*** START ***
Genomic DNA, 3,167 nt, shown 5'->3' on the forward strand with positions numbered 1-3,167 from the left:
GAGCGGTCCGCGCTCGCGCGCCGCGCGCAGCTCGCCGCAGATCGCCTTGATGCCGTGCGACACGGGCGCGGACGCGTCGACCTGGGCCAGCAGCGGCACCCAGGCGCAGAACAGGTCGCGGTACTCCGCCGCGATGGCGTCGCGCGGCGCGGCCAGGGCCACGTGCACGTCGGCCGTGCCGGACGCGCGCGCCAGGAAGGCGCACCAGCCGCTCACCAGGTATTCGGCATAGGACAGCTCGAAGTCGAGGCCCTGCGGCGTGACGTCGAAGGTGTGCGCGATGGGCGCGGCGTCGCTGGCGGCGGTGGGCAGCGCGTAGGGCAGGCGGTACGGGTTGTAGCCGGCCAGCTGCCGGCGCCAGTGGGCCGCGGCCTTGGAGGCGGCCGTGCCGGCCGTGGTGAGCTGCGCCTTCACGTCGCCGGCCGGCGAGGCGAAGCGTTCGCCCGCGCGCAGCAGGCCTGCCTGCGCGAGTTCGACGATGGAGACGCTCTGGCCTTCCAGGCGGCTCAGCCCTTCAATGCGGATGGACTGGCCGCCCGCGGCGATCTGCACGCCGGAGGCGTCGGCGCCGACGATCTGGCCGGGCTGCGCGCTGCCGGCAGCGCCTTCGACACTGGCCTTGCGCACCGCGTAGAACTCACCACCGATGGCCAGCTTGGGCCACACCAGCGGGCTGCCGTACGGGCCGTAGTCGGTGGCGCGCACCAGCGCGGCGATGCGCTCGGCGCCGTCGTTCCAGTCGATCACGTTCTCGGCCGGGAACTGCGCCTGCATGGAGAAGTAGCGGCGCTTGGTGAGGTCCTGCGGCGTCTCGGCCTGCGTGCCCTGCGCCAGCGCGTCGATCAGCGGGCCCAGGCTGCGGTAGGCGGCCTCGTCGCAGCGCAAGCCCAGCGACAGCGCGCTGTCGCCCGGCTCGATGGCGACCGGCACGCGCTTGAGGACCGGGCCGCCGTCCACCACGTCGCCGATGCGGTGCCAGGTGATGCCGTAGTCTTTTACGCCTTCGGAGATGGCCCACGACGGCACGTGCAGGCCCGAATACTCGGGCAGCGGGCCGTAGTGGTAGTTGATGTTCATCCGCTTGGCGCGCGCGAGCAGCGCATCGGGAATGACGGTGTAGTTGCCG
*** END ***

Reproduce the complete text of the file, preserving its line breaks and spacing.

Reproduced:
Genomic DNA, 3,167 nt, shown 5'->3' on the forward strand with positions numbered 1-3,167 from the left:
GAGCGGTCCGCGCTCGCGCGCCGCGCGCAGCTCGCCGCAGATCGCCTTGATGCCGTGCGACACGGGCGCGGACGCGTCGACCTGGGCCAGCAGCGGCACCCAGGCGCAGAACAGGTCGCGGTACTCCGCCGCGATGGCGTCGCGCGGCGCGGCCAGGGCCACGTGCACGTCGGCCGTGCCGGACGCGCGCGCCAGGAAGGCGCACCAGCCGCTCACCAGGTATTCGGCATAGGACAGCTCGAAGTCGAGGCCCTGCGGCGTGACGTCGAAGGTGTGCGCGATGGGCGCGGCGTCGCTGGCGGCGGTGGGCAGCGCGTAGGGCAGGCGGTACGGGTTGTAGCCGGCCAGCTGCCGGCGCCAGTGGGCCGCGGCCTTGGAGGCGGCCGTGCCGGCCGTGGTGAGCTGCGCCTTCACGTCGCCGGCCGGCGAGGCGAAGCGTTCGCCCGCGCGCAGCAGGCCTGCCTGCGCGAGTTCGACGATGGAGACGCTCTGGCCTTCCAGGCGGCTCAGCCCTTCAATGCGGATGGACTGGCCGCCCGCGGCGATCTGCACGCCGGAGGCGTCGGCGCCGACGATCTGGCCGGGCTGCGCGCTGCCGGCAGCGCCTTCGACACTGGCCTTGCGCACCGCGTAGAACTCACCACCGATGGCCAGCTTGGGCCACACCAGCGGGCTGCCGTACGGGCCGTAGTCGGTGGCGCGCACCAGCGCGGCGATGCGCTCGGCGCCGTCGTTCCAGTCGATCACGTTCTCGGCCGGGAACTGCGCCTGCATGGAGAAGTAGCGGCGCTTGGTGAGGTCCTGCGGCGTCTCGGCCTGCGTGCCCTGCGCCAGCGCGTCGATCAGCGGGCCCAGGCTGCGGTAGGCGGCCTCGTCGCAGCGCAAGCCCAGCGACAGCGCGCTGTCGCCCGGCTCGATGGCGACCGGCACGCGCTTGAGGACCGGGCCGCCGTCCACCACGTCGCCGATGCGGTGCCAGGTGATGCCGTAGTCTTTTACGCCTTCGGAGATGGCCCACGACGGCACGTGCAGGCCCGAATACTCGGGCAGCGGGCCGTAGTGGTAGTTGATGTTCATCCGCTTGGCGCGCGCGAGCAGCGCATCGGGAATGACGGTGTAGTTGCCG